Former Italian prime minister Enrico Letta has drafted a road map for the next European Commission on the future of the Capital Market Union (CMU), hinting at the creation of a Savings and Investments Union to unlock €33trn of private savings to fund the bloc’s strategic goals.

Private savings amounting to €300bn end up every year in the US, and in the hands of US asset managers – a concerning trend driven by the fact that financial markets in continental Europe are not integrated enough – according to Letta’s report.

A reform of Public Private Partnerships (PPP), within the framework of the Savings and Investments Union, would encourage pension funds to channel savings to finance infrastructure, it added.

In the report, introduced today to the EU’s head of states, Letta also proposes “simplifying and upgrading” the Pan-European Personal Pension Product (PEPP), and to create a workplace savings product.

Those types of financial products could take the form of an auto-enrollment EU Long-Term Savings Product, overcoming the fragmentation of welfare systems and pension schemes in Europe, and conceived as a funding channel by institutional investors, according to the report.

The EU should also draft a set of rules to support EU Deep Tech Stock Exchange for pension funds investing in deep-tech startups, to compete with the US, strengthening the bloc’s strategic autonomy and economic security, it added.

The creation of a Savings and Investments Union goes hand in hand with a more integrated market for bonds issuances through “EU supranational bonds”, to fund public goods, energy or defence infrastructure and equipment, or the reconstruction of Ukraine, Letta wrote in the report.

Enrico Letta

Enrico Letta’s report recommends changes to unlock €33trn of private savings

“We need to run, in the next [EU] legislature we must close the gap, especially with the US,” Letta said.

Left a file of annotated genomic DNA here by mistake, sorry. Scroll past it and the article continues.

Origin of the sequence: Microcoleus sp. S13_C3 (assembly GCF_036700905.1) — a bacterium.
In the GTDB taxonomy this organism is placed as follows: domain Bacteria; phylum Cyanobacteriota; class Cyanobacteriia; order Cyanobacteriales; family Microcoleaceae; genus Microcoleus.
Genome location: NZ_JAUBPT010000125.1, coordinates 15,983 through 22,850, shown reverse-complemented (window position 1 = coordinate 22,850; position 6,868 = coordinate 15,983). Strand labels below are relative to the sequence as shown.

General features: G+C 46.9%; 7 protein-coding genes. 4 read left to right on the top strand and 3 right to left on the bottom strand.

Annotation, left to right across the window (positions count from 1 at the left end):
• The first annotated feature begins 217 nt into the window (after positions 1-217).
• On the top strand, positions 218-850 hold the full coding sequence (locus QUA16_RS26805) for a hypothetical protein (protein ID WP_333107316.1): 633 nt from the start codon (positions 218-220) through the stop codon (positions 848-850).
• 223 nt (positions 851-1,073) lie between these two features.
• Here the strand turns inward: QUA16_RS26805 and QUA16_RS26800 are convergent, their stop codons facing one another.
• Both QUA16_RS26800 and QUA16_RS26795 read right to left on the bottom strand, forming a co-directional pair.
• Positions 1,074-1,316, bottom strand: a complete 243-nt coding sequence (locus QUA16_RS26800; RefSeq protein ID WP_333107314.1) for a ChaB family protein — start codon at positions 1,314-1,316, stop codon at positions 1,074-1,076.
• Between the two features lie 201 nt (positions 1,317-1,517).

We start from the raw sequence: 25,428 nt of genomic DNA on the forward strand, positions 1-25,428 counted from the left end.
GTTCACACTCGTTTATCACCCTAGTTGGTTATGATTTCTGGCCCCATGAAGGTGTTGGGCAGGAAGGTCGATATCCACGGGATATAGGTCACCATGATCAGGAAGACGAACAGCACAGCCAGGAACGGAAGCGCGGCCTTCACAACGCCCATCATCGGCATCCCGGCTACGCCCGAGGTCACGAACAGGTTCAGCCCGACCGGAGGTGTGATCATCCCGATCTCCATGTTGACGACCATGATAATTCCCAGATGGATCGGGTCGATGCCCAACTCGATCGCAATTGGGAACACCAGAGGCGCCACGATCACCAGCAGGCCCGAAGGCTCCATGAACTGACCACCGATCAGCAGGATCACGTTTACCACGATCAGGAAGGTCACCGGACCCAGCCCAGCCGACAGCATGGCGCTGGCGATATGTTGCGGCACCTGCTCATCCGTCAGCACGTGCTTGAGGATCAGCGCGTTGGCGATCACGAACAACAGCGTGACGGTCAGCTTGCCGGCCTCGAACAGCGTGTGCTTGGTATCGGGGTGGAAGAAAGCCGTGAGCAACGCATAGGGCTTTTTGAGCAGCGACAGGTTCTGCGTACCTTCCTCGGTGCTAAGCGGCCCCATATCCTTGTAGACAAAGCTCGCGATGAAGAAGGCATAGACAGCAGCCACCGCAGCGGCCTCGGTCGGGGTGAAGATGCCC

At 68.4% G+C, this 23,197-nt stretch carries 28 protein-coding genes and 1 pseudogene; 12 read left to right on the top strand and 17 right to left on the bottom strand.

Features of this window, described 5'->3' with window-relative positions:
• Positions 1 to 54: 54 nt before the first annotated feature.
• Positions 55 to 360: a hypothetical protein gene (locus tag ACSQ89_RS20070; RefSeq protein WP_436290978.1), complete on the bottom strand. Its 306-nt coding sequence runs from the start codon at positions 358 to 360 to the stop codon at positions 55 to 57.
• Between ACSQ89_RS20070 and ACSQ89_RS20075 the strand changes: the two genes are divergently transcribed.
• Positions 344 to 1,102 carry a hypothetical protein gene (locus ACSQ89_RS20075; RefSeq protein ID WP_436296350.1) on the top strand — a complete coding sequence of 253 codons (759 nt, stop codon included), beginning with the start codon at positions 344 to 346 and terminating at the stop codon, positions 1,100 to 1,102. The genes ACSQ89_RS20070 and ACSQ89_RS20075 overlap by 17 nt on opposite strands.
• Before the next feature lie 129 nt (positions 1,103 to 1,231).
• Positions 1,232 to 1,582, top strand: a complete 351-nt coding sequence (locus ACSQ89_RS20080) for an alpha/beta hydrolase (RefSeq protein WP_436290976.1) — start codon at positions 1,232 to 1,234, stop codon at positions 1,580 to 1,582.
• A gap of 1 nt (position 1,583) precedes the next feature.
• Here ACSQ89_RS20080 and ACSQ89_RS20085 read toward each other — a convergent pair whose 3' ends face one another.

EU leaders are meeting today to talk about a common strategic agenda for 2024-2029, with one of the main discussion points being concrete measures to strengthen the CMU.

The German fund industry association BVI has listed 44 measures to reform the CMU, as the European asset management industry operates in an extremely competitive environment, it said.

The fee cap of 1% on annual savings for PEPP makes it “economically unviable for potential providers”, a product that instead should foster the EU Single Market, BVI said.

The association also supports the further development of bonds issued by the EU as part of its regional policy to finance green and social EU projects.

The asset management industry stands ready to match investors’ money with relevant projects, BVI added.

EFAMA members are also supportive of Letta’s report.

Tanguy van de Werve, EFAMA director general, said: “While we will need some time to analyse Enrico Letta’s report, we welcome its high level of ambition and the determination to make a leap, cut red tape, strengthen the single market and allow EU companies to compete on a global level.”

He noted that more competitive European companies will naturally attract more capital and enjoy better financing conditions, thereby further reinforcing their competitiveness.

“Enrico Letta correctly identifies that when it comes to boosting EU capital markets, better connecting the real economy with European citizens’ savings will be a key driver of success. We now need bold actions from all stakeholders involved to turn that vision into reality,” van de Werve said.

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